Revive us again

The Black Keys aren't just another hallelujah chorus for classic rock

Keri Carlson

Judging the revivalist music that is so prevalent these days can be tricky. A band can rock harder than a Motley Crue after-party, but if they sound too much like one particular band, it might not matter. You can enjoy the music, but can you ever truly love a band that sounds exactly like Joy Division?

The Black Keys fall into the category of revivalist rock. The Ohio natives dredge howling blues from deep in the delta and hustle gritty rock ‘n’ roll from Detroit. Crucially, The Black Keys do not draw too heavily from one source.

The duo of Patrick Carney and Dan Auerbach concentrated its first two albums, “The Big Come Up” and “Thickfreakness,” on retro blues-rock. What set The Black Keys apart from

the number of bands releasing similar styles was the group’s fury and sheer loudness. The Black Keys could rock; however, that was the extent of what they could do. They had no range.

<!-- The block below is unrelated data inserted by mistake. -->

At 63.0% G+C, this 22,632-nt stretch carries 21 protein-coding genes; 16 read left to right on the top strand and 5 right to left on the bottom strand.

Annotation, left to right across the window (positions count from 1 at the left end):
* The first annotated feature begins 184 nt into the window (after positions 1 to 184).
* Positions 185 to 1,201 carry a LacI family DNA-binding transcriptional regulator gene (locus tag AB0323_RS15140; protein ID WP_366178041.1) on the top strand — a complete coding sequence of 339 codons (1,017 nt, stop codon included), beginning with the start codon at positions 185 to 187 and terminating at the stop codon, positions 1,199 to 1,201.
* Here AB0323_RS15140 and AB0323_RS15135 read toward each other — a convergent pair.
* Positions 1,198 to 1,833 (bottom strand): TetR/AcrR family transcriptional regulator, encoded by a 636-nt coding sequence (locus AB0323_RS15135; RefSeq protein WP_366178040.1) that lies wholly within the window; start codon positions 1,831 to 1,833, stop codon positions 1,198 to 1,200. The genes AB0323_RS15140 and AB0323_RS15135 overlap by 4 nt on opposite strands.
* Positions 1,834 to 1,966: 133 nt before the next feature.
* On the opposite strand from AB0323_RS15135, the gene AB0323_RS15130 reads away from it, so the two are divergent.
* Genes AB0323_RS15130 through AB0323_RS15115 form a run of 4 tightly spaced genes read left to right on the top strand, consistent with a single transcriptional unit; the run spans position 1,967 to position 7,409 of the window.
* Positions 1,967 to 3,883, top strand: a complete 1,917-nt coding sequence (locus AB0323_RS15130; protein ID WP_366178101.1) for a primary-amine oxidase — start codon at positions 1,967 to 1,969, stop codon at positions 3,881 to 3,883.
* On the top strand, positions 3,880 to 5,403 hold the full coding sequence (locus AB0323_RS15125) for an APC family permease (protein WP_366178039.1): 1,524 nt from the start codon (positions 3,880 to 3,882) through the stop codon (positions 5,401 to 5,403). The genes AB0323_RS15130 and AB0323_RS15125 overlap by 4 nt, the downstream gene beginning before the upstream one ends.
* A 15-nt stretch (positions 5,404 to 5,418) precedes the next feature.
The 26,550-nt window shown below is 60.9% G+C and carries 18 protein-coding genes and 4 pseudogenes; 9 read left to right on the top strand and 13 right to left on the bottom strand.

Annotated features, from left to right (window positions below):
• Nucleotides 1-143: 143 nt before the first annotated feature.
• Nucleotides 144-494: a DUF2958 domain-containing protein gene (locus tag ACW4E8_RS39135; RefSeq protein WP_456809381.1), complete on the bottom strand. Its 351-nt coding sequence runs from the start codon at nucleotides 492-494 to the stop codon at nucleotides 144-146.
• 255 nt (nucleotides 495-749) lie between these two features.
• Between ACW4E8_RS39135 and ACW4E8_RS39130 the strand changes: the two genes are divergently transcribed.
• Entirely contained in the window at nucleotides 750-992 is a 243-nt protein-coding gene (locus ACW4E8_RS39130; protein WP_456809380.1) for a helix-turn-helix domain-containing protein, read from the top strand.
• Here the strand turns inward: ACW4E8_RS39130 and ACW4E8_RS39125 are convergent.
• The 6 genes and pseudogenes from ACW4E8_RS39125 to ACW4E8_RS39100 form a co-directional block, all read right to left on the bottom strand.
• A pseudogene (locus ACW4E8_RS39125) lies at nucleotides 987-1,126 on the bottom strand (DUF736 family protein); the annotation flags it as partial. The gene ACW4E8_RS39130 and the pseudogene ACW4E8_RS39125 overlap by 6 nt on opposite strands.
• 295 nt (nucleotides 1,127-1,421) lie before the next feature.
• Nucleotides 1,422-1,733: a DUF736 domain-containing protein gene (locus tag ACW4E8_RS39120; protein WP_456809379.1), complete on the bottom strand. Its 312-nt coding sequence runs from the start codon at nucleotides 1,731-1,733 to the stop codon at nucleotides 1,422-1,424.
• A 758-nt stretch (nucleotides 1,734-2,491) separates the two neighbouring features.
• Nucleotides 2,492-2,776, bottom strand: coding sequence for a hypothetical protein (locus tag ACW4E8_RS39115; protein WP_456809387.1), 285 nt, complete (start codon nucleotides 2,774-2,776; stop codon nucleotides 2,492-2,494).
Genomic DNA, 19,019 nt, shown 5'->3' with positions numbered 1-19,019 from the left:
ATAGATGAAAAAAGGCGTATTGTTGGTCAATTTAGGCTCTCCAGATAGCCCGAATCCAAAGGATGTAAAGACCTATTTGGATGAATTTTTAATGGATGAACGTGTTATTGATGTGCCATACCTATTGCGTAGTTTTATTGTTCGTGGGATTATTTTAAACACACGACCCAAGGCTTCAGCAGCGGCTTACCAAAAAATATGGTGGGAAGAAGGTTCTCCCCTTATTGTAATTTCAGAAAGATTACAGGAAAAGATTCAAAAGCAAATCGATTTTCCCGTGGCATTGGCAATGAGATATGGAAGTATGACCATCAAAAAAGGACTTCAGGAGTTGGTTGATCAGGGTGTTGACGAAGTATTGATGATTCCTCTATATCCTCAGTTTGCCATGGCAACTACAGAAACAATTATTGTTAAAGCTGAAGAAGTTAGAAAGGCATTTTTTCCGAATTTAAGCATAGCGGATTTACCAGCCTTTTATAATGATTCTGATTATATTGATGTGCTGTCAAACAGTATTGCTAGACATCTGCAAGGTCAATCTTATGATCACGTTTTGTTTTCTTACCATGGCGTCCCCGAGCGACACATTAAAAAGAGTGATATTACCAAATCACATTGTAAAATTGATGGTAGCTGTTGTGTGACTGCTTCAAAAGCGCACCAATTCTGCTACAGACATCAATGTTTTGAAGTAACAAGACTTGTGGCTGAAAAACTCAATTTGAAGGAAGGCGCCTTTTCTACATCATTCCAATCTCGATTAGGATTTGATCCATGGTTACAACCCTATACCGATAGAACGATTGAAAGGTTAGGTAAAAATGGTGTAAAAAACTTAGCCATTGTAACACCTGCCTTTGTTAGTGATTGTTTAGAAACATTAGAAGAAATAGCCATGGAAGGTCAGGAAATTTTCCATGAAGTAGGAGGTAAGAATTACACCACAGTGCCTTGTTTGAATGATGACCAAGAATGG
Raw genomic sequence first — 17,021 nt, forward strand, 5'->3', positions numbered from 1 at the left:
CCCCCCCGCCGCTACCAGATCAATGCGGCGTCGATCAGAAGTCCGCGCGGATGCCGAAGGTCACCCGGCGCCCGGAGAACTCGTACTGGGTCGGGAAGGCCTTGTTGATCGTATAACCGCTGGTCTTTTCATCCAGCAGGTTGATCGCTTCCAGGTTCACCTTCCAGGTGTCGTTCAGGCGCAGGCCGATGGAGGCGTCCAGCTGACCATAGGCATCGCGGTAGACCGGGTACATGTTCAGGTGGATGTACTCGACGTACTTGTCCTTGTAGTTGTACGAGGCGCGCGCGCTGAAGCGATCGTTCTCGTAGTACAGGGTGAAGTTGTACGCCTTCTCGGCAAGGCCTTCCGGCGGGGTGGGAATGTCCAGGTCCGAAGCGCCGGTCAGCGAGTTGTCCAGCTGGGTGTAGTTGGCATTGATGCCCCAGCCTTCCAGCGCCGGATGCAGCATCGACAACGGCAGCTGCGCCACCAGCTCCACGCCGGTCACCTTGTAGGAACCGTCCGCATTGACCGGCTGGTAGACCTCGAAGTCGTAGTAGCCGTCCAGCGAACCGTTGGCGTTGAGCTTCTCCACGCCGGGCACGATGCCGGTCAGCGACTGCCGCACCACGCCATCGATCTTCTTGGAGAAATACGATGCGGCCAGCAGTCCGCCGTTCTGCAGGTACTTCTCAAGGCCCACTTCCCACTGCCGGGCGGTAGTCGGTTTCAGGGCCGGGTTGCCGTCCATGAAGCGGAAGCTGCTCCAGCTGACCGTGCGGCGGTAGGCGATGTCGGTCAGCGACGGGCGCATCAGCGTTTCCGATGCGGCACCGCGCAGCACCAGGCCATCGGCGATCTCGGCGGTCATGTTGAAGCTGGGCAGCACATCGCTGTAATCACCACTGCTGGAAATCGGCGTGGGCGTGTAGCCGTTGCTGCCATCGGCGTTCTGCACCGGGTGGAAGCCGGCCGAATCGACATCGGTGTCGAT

“Rubber Factory” is a giant step – leap in fact – from the past records. Carney and Auerbach add more texture and subtly veer from standard blues and rock.

Before, the ghosts of Muddy Waters and The White Stripes haunted each note plucked on The Black Keys’ guitar. They couldn’t escape comparisons. “Rubber Factory” is not devoid of traceable influences, but they are not as obvious. This time, when you’re listening to the band, you can enjoy it without thinking about who else they sound like.

While many of the groups rehashing vintage rock prompt a desire to return to the purity of “Nuggets,” it is still fair to group The Black Keys in with the other revivalists.

Fortunately, The Black Keys have crafted an album that is distinctly their own.